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International Journal of Geophysics
Volume 2019, Article ID 6526898, 8 pages
https://doi.org/10.1155/2019/6526898
Research Article

Finding Possible Precursors for the 2015 Cotopaxi Volcano Eruption Using Unsupervised Machine Learning Techniques

1Pontificia Universidad Católica del Ecuador, Av. 12 de octubre 1076 y Ramón Roca, Quito, Ecuador
2Instituto Geofísico Escuela Politécnica Nacional, Ladrón de Guevara E11-253, Quito, Ecuador

Correspondence should be addressed to Juan C. Anzieta; moc.liamg@ateizna.cj

Received 7 December 2018; Revised 31 March 2019; Accepted 30 April 2019; Published 22 May 2019

Guest Editor: Luciano Zuccarello

Copyright © 2019 Juan C. Anzieta et al. This is an open access article distributed under the Creative Commons Attribution License, which permits unrestricted use, distribution, and reproduction in any medium, provided the original work is properly cited.

Abstract

Cotopaxi Volcano showed an increased activity since April 2015 and evolved into its eventual mild eruption in August 2015. In this work we use records from a broadband seismic station located at less than 4 km from the vent that encompass data from April to December of 2015, to detect and study low-frequency seismic events. We applied unsupervised learning schemes to group and identify possible premonitory low-frequency seismic families. To find these families we applied a two-stage process in which the events were first separated by their frequency content by applying the k-means algorithm to the spectral density vector of the signals and then were further separated by their waveform by applying Correntropy and Dynamic Time Warping. As a result, we found a particular family related to the volcano’s state of activity by exploring its time distribution and estimating its events’ locations.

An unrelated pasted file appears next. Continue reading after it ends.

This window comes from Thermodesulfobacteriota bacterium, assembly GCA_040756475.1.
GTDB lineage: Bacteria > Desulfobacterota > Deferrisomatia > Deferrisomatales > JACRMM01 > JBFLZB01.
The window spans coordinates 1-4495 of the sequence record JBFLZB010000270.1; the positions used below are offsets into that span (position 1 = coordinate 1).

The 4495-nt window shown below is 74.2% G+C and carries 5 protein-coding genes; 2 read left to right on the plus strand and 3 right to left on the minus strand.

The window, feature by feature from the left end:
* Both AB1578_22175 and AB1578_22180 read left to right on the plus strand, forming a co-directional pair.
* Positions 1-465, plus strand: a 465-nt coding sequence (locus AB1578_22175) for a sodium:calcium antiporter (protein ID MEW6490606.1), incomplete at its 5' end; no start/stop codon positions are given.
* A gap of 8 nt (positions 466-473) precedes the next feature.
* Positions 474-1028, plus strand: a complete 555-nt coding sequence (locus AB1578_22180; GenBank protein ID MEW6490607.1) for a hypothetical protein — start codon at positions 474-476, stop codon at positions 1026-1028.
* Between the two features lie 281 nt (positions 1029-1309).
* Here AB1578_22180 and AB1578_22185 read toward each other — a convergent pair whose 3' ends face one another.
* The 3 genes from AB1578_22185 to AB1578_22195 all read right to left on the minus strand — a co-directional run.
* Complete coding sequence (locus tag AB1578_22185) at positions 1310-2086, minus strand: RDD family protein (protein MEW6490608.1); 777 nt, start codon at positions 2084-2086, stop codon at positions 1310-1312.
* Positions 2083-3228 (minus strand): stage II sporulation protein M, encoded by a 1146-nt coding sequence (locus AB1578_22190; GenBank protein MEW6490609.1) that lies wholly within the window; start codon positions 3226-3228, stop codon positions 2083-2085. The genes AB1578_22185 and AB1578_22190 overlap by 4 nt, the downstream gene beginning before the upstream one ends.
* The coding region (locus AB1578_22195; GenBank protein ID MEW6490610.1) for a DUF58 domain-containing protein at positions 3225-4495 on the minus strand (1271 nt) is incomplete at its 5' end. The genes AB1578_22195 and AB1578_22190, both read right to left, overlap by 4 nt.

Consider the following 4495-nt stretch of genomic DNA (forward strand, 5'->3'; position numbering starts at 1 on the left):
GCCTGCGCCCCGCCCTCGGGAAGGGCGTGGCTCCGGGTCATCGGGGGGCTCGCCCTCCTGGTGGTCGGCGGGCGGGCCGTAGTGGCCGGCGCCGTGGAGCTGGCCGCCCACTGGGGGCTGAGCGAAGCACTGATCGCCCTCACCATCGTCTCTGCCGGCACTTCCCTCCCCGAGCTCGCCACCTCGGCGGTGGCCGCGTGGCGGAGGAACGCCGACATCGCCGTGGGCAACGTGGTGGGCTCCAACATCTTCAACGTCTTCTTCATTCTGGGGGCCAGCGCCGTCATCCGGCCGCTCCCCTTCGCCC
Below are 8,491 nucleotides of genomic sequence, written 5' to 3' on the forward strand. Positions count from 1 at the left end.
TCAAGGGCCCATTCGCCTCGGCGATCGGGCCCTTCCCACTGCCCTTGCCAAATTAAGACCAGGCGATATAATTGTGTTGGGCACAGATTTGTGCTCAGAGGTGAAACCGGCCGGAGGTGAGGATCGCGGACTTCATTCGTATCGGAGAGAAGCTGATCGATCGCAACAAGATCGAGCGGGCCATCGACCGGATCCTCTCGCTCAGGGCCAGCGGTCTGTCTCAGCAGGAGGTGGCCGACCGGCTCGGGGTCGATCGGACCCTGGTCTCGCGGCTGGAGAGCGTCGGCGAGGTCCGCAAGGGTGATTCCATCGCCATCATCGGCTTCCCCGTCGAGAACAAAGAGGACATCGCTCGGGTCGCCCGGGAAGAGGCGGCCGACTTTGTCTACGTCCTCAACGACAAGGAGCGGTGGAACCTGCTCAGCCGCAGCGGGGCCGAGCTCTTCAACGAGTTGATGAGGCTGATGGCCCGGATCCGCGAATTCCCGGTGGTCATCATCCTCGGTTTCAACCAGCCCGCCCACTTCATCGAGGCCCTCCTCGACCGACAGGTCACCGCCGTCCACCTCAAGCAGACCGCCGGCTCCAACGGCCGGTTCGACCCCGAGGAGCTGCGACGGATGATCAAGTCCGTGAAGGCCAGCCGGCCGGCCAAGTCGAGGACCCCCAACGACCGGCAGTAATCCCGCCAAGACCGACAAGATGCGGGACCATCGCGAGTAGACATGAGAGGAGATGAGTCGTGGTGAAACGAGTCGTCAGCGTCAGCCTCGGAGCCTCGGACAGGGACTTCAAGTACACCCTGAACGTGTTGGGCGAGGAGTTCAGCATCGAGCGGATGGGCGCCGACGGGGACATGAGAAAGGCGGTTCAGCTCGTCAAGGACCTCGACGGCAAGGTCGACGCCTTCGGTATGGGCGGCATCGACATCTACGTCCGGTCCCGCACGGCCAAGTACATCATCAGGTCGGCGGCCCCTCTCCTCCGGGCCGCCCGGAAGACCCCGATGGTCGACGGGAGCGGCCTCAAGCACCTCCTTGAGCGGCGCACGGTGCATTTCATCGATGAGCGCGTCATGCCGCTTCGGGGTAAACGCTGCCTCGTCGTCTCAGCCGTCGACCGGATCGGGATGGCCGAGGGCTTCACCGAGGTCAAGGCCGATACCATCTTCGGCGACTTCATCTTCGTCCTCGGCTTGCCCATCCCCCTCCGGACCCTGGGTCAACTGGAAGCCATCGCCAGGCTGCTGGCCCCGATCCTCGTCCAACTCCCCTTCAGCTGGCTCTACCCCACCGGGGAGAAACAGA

1. Introduction

Volcano monitoring is a crucial task on potentially and currently active volcanoes. Particularly, detecting transitions between states of volcano activity is of interest as it is essential for risk management and mitigation. Monitoring can be performed in several manners, but, among all the geophysical signals used, one that adequately represents the volcano’s activity is the seismicity [1]. Volcanic seismicity is very varied compared to tectonic seismicity due to different physical processes at the source, and it is followed by varied event classification and terminology [2]. In general, 5 main types of events are widely recognized in volcanic environments: Volcano-Tectonic (VT), Long Period (LP), Very Long Period (VLP), Tremors (TR), and Hybrid (HB) events. While VTs are associated with fractures within the volcanic edifice, high attention has been paid to LP events as possible precursors for eruptions [3]. LPs are associated to resonance of structures within the volcanoes due to fluid movements [4] and have most of its energy in the low frequency band usually ranging from 0.3 to 3 Hz [5] or up to 5 Hz [3]. VLPs with periods from 2 to 100 s are directly related to mass movement and can appear in transitions of volcanic state of activity [6].